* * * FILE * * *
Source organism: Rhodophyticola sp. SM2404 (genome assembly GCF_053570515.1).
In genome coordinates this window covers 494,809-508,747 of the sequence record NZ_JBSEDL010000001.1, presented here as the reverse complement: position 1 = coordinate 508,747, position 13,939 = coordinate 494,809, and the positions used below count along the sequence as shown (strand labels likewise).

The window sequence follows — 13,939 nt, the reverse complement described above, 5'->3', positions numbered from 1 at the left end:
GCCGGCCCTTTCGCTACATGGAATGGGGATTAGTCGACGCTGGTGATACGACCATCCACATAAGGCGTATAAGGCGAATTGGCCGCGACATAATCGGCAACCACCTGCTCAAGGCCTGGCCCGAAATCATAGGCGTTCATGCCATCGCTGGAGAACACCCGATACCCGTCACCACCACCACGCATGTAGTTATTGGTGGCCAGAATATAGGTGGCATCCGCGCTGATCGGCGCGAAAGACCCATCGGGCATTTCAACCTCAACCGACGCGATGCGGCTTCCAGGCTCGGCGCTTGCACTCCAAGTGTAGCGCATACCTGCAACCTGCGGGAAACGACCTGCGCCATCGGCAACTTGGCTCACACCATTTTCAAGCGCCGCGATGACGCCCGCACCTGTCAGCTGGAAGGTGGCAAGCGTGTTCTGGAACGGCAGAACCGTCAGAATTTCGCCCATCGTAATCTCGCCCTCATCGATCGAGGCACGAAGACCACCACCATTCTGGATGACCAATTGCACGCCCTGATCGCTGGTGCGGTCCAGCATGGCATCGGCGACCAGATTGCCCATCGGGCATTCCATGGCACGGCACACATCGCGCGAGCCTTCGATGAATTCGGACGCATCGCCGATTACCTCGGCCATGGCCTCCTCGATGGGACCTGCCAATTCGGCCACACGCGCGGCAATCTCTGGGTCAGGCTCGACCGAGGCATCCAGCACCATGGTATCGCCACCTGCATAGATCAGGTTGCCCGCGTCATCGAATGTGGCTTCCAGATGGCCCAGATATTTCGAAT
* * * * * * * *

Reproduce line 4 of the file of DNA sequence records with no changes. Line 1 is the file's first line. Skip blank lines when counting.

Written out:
GCCGGCCCTTTCGCTACATGGAATGGGGATTAGTCGACGCTGGTGATACGACCATCCACATAAGGCGTATAAGGCGAATTGGCCGCGACATAATCGGCAACCACCTGCTCAAGGCCTGGCCCGAAATCATAGGCGTTCATGCCATCGCTGGAGAACACCCGATACCCGTCACCACCACCACGCATGTAGTTATTGGTGGCCAGAATATAGGTGGCATCCGCGCTGATCGGCGCGAAAGACCCATCGGGCATTTCAACCTCAACCGACGCGATGCGGCTTCCAGGCTCGGCGCTTGCACTCCAAGTGTAGCGCATACCTGCAACCTGCGGGAAACGACCTGCGCCATCGGCAACTTGGCTCACACCATTTTCAAGCGCCGCGATGACGCCCGCACCTGTCAGCTGGAAGGTGGCAAGCGTGTTCTGGAACGGCAGAACCGTCAGAATTTCGCCCATCGTAATCTCGCCCTCATCGATCGAGGCACGAAGACCACCACCATTCTGGATGACCAATTGCACGCCCTGATCGCTGGTGCGGTCCAGCATGGCATCGGCGACCAGATTGCCCATCGGGCATTCCATGGCACGGCACACATCGCGCGAGCCTTCGATGAATTCGGACGCATCGCCGATTACCTCGGCCATGGCCTCCTCGATGGGACCTGCCAATTCGGCCACACGCGCGGCAATCTCTGGGTCAGGCTCGACCGAGGCATCCAGCACCATGGTATCGCCACCTGCATAGATCAGGTTGCCCGCGTCATCGAATGTGGCTTCCAGATGGCCCAGATATTTCGAAT